Inside-out loops

This is a silly post. I am going to show you a contrived example of Perl code that is emulating what 8-bit assembler code does to loop through a 16-bit value. Why?

I have an ongoing researching project involving the Atari 2600 Video Console System, which has a MOS 6502 microcontroller at its heart. Assembler is not my native tongue and it helps to unpack these squirrelly bits into Perl to verify my understanding.

In a larger sense, though, seeing other ways to implement common tasks is salutary. If nothing else, you may appreciate how much lift you get from using higher level languages.

Anyway, the code:

my ($MAX_X, $MAX_Y) = (256, 256);
my ($x, $y) = (0, $MAX_Y);
printf("%-3d", $y);

   $x = $MAX_X;

   $x -= 1;
   printf("\t%-3d\n", $x);
   goto DEC_X if $x;

   print "-----------\n";
   $y -= 1;
   printf("%-3d", $y);
   goto RELOAD_X if $y;

print "\ndone\n";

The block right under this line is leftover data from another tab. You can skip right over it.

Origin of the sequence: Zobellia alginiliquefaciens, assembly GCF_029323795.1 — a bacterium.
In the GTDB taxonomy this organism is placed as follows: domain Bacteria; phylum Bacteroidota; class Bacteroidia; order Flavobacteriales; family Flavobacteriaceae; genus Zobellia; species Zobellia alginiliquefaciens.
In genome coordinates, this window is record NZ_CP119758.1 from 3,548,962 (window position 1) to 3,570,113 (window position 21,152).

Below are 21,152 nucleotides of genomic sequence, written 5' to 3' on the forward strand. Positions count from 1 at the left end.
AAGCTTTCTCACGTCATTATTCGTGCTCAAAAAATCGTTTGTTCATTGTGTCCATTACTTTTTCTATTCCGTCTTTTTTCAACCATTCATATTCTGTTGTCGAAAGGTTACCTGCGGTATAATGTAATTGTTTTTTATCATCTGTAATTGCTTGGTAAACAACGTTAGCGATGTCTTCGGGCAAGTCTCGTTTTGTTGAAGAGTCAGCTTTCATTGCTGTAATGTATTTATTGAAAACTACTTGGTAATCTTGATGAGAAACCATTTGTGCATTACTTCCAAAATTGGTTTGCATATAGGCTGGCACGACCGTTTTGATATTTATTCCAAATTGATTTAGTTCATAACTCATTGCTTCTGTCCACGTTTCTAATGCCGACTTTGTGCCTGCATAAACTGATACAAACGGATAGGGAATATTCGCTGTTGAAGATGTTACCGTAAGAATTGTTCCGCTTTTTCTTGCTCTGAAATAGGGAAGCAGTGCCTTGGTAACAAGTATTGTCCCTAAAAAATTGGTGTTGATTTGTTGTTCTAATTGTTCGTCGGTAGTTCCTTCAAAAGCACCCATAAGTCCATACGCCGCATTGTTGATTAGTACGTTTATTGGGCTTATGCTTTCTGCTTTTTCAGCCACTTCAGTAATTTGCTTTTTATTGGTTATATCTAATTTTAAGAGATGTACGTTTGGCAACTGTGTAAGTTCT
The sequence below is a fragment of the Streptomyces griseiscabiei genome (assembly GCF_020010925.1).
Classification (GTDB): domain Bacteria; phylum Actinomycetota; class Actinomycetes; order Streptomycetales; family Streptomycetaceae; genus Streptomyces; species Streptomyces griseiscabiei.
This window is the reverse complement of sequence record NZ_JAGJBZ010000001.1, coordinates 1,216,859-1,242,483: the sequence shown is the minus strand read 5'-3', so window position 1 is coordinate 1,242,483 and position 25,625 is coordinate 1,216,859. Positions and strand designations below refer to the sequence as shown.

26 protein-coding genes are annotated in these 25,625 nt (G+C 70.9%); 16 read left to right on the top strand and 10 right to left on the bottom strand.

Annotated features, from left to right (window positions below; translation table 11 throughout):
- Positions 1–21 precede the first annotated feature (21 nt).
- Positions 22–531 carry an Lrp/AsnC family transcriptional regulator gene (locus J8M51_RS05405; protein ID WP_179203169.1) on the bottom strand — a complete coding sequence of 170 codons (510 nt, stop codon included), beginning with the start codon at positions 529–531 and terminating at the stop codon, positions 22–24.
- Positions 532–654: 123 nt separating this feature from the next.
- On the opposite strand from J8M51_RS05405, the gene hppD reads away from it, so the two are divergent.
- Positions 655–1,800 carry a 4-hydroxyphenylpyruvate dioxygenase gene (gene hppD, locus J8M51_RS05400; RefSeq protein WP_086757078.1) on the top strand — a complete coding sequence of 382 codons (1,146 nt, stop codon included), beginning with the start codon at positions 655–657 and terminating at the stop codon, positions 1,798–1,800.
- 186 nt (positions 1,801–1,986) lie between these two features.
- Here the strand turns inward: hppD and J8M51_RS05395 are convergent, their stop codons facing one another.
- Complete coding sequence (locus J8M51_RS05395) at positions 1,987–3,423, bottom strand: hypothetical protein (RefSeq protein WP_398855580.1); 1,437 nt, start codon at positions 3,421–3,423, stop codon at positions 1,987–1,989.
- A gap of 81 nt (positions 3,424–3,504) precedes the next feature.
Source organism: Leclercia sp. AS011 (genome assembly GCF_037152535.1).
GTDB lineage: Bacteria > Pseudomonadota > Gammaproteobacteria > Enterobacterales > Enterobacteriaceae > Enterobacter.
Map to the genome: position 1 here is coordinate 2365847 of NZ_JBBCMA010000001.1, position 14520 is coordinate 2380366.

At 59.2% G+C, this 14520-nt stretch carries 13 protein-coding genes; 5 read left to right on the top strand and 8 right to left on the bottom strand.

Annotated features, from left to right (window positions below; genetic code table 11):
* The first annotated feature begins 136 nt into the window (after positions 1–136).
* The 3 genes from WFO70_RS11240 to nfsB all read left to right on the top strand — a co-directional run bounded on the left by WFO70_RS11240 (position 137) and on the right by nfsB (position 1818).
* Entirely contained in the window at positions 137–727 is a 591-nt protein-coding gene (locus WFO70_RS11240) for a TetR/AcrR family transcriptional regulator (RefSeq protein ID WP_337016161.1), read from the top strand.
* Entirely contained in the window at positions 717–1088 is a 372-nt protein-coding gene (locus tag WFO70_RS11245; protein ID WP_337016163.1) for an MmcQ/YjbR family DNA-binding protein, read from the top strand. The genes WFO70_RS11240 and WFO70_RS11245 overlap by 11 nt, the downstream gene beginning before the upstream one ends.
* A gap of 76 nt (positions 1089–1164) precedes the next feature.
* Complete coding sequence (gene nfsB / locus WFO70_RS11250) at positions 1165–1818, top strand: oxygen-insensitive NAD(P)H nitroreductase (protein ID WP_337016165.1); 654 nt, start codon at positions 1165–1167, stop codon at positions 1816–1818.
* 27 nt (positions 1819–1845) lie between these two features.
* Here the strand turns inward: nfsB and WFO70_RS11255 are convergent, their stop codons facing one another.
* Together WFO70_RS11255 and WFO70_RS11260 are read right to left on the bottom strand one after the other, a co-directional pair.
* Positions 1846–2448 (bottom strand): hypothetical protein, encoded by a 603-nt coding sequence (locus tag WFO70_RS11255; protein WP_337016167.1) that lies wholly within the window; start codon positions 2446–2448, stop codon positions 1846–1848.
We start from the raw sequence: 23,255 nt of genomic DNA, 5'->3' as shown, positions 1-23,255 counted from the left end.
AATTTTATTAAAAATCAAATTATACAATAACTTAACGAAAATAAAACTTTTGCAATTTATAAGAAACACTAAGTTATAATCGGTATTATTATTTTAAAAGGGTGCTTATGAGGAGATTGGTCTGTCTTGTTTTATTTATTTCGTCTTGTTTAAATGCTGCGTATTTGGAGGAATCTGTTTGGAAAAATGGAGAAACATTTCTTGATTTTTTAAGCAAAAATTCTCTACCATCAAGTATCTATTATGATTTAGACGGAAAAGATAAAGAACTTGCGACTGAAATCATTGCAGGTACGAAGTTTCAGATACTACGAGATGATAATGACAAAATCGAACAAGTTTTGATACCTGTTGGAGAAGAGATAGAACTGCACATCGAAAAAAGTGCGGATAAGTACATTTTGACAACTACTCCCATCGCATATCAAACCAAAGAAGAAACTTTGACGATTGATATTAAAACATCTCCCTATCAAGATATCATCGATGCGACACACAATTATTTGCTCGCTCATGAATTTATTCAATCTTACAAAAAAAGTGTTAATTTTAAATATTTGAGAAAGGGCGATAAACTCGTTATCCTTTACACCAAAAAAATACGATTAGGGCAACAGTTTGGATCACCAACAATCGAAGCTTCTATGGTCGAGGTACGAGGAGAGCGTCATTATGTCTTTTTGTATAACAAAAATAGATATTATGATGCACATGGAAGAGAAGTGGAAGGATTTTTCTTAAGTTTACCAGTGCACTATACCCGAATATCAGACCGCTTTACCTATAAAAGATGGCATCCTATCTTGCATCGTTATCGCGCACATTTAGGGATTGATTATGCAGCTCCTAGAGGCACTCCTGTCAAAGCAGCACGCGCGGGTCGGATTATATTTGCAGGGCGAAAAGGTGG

This code essentially decrements the least significant byte ($x) until it is zero. It then decrements the most significant byte ($y). If $y is greater than zero, the program reloads $x to the maximum value begins decrementing it to zero again. The program ends when $y is zero.

No loop directives. No subroutines. Just goto spaghetti.

You're welcome.

Is this thing on?

This year, I begin my nineteenth year of professional programming with Perl. It seems that I just can quit you, Perl.

Not that there is a compelling reason to do so. Sure, there are a lot of "hot" newish language/frameworks out there, like node.js, ruby on rails and python/django. And those tools are worth getting to know, not the least of which reason to do so is in the pursuit of paying gig.

Popularity of a technology is mostly important when you start a project and when all technologies are equally alien to you. In my case, Perl is home. It is the tool I can use nearly…

About Joe Johnston

user-pic I blog about Perl and related technologies primarily from a webdev perspective.